New Cross Learning continues to go from strength to strength. It looks better thanks to the makeover at the beginning of the year, and activities are flourishing. Thanks largely to community run libraries and the adaptability and openmindedness of NXL and others like it, Lewisham is one of the only LAs in the country with increasing library usage.

On the Bold Vision management team we have seen the departure of Susan and Patricio – who have been there from the start and made a huge contribution over the years and Deborah who has been involved during her London seasons. Meanwhile we have welcomed great new input from Anshu and increased involvement from David. Clare has done a great job this year of getting the accounts clear across all the projects.

We are always keen to get new ideas and new people involved so please shout if you are interested. All our meetings are open to everybody and published on the website

Best wishes

The Bold Vision Team

London Dance Orchestra Swing Quartet Nov 18

The London Dance Orchestra has offered to send a Live Swing Quartet to the Hill Station, with a view to starting another night for dancers down this way!!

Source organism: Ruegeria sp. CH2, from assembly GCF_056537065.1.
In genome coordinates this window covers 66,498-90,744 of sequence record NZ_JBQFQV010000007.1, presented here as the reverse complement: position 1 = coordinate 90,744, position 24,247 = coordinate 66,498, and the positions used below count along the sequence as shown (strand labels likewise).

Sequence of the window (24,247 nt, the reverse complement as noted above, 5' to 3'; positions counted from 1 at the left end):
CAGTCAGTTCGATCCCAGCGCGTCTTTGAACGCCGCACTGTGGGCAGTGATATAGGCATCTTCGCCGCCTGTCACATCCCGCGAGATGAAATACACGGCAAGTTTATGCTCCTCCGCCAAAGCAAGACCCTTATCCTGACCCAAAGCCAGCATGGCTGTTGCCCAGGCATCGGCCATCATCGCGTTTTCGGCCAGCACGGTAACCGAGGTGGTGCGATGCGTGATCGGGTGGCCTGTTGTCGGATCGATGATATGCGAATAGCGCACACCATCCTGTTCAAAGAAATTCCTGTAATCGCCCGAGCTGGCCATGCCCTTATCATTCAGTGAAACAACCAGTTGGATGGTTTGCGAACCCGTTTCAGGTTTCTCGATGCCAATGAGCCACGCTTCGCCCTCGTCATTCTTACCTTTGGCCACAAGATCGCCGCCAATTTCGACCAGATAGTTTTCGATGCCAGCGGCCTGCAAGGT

You’ve heard them at Wilton’s, at Swan Wharf, and currently on Tuesday nights at the Scolt Head in Dalston; if not, here’s a clip from their latest album (not yet released!  You heard it here first!). With over 15 years of playing for dancers, they know what we want, and they get a buzz from playing for us, so it’s an ideal situation!!

We’re going to run our first dance together, Wednesday 18 November, from 8:30 – 10:30 pm.  0ad45153-c34d-48e1-91c9-2bc7c6bc194e

And here’s the deal.  We are limiting this one to 40 max, so we’re asking people to let us know ahead of time that they want to join us, to be sure they get in.  And because you have helped me before, if you want to get in at the beginning, here’s your opportunity!

There will be a cash bar.

Tickets: £7; £5 concession if you book with me (Deborah, endwellroad@virginmedia.com) in advance; £10/£7 on the door.  If you want to volunteer (set up, clean up, bar, DJ, door), well, you get in free, of course!

Ps. If we decide to continue, we will need help to do this on a regular basis — people who can get the word out, maybe teach a lesson, prepare fliers, set up FB events and pages, help set up and clean up and for the bar.  If you want to help make this an on-going event, let me know when you book.

Can’t wait — Robin is really committed to his music and making it the best possible with the best musicians he/we can afford.  Hope to see you there.